Thursday, May 31, 2006
By Tariku Abbadama
May 31, 2007
Assassin’s bullet ended Shibres life 2 years ago this week—and the scenario unchanged.
I wasn’t officially a part of that scenario yet. my mother would have been about three months pregnant living in Addis at the time of Shibres assassination.
I never thought to ask her what she must have felt at the time. I can only imagine the fear and doubt in she must have had in bringing a child into a world of Wayanes Ethiopia where someone like Shibre could be gunned down in cold blood, where young men—and women who looked like Shibre — were being hunted on the street and attacked by fully-equipped army. She must have been at a loss, wondering why rules of logic, decency and empathy didn’t apply because of indifference to political beliefs.
My images of Shibre now are from news channels that depict her attempt to participate in her countries political life. I remember her as the icon of peaceful resistance to tyranny. I know her because she was instrumental in showing us the road to peaceful struggle. She’s deified because of the inspiring “no to Wayanes rule” stand she showed on the steps of the capital city of the country she so loved. Ala. Shibre has long since gone from being a young, beautiful girl. She’s now a mythic figure.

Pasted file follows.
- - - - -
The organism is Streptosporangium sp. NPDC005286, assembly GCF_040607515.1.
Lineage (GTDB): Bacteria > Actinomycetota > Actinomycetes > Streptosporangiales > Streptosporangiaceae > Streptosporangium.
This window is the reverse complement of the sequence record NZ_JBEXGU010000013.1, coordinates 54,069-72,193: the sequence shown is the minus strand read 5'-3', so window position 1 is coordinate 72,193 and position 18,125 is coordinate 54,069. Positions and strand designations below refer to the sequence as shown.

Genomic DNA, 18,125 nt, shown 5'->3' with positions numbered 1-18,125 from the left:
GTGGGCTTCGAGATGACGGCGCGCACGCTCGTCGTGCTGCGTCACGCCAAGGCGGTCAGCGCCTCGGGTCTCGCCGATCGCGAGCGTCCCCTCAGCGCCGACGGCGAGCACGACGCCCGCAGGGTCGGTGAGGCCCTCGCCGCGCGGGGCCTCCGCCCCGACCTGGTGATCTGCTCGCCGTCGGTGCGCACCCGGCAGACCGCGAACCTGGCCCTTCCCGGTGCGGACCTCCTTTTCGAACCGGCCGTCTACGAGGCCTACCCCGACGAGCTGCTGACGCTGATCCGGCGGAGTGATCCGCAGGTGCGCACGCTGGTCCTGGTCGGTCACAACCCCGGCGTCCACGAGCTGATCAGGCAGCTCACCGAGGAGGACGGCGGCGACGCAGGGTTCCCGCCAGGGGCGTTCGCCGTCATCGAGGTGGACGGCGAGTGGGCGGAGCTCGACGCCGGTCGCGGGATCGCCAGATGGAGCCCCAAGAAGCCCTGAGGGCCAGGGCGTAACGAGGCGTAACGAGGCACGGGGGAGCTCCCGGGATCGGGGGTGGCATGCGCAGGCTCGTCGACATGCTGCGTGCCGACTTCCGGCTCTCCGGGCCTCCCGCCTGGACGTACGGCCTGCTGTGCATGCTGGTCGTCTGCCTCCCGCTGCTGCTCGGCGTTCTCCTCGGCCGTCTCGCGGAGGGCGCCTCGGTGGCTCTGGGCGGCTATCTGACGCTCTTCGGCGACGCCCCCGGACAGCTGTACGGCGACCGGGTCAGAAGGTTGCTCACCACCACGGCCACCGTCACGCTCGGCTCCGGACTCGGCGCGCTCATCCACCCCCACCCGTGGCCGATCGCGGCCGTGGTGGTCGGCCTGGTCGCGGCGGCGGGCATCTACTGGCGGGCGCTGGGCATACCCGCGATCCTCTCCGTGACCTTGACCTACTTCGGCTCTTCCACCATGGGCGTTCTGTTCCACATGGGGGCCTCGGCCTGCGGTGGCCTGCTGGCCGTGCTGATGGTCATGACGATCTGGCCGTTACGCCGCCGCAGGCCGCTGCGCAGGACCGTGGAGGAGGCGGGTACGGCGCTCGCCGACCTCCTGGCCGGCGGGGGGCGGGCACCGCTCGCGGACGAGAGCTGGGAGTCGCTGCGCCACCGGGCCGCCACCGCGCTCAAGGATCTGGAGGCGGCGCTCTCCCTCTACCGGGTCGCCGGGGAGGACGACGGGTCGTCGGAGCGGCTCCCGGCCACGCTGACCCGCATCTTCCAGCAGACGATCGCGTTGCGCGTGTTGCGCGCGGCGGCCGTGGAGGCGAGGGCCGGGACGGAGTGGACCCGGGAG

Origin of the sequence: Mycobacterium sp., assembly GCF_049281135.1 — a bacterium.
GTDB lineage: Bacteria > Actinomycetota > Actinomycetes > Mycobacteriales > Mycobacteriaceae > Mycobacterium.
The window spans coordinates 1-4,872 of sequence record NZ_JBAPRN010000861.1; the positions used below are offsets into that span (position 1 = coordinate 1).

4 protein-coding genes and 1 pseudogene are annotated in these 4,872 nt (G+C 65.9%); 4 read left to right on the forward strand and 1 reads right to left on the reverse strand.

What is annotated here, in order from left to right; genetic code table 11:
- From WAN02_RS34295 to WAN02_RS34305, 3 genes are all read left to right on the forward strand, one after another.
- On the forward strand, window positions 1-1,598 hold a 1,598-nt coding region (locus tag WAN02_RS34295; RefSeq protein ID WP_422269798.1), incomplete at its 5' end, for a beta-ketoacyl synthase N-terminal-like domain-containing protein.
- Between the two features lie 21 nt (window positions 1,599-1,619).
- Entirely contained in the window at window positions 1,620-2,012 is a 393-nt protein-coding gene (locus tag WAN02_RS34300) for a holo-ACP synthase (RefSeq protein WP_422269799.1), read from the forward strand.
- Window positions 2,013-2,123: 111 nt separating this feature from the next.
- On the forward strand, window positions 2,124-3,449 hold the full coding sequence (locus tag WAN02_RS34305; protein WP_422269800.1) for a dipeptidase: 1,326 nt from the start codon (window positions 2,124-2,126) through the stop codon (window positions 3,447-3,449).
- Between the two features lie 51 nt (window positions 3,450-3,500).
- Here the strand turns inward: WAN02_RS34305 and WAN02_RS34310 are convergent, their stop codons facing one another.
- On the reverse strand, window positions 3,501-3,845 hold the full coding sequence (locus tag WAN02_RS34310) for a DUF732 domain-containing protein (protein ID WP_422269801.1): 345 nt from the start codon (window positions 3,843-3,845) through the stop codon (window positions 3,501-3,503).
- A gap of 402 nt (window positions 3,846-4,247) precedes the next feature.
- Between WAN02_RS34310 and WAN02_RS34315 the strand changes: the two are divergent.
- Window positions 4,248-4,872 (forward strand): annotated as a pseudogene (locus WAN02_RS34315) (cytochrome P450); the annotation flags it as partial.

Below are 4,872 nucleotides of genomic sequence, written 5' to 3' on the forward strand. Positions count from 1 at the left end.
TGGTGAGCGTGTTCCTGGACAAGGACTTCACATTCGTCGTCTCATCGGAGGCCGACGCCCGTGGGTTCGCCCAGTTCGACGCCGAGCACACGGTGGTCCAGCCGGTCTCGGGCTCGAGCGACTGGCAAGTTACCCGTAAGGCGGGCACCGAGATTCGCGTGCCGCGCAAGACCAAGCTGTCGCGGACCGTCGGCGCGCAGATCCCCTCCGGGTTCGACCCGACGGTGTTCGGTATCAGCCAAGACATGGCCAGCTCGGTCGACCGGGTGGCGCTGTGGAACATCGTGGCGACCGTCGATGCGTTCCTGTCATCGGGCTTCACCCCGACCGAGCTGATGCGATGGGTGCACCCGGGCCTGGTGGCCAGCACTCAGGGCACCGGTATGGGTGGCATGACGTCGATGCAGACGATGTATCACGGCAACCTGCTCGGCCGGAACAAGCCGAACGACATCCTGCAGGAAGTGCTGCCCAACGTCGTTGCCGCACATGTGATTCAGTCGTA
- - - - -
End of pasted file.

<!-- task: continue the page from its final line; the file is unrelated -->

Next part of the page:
But that’s a lie. To transform Shibre into a larger-than-life figure takes away from the courage a real man had to muster with every breath he took. She lived her final seconds being a target of the merciless Agazi army who wanted her life ended. This young girl—a daughter to the entire nation,—didn’t know that continuing to espouse her peaceful resistance likely meant she wouldn’t live to see those values of democracy grow and flourish.
How much progress has been made in the 2 years since a sniper fatally shot Shibre from a village she grew up in Addis, is a matter of debate. Kinijit leaders and a good number of political activists are languishing in prison, killing of innocent citizens is still rife, hundreds have been killed extra judicially, and the country is a virtual prison for every citizen. Lidetu Ayalew, among the people who inspired Shibre to resist to the end, has switched tone, very many times, and now declared himself to be “a bad time friend” to the killer regime.
So no, it’s not 1997. But repression still exists. Access to political power is determined by the type of one’s language. And mothers across the nation still are fearful of letting their children walk the streets for fear of them becoming the next Shibre, Nabiyu (14 years old) or Kumsa, 16, killed in Dambidolo.
Ever since Shibres death there’s been this call for our youth to fill the gaping void left by her absence. The best we can hope for is for each of us to muster some measure of the courage she displayed. Sometimes that’s as simple as calling a wrong a wrong, and having the nerve to try and bring about change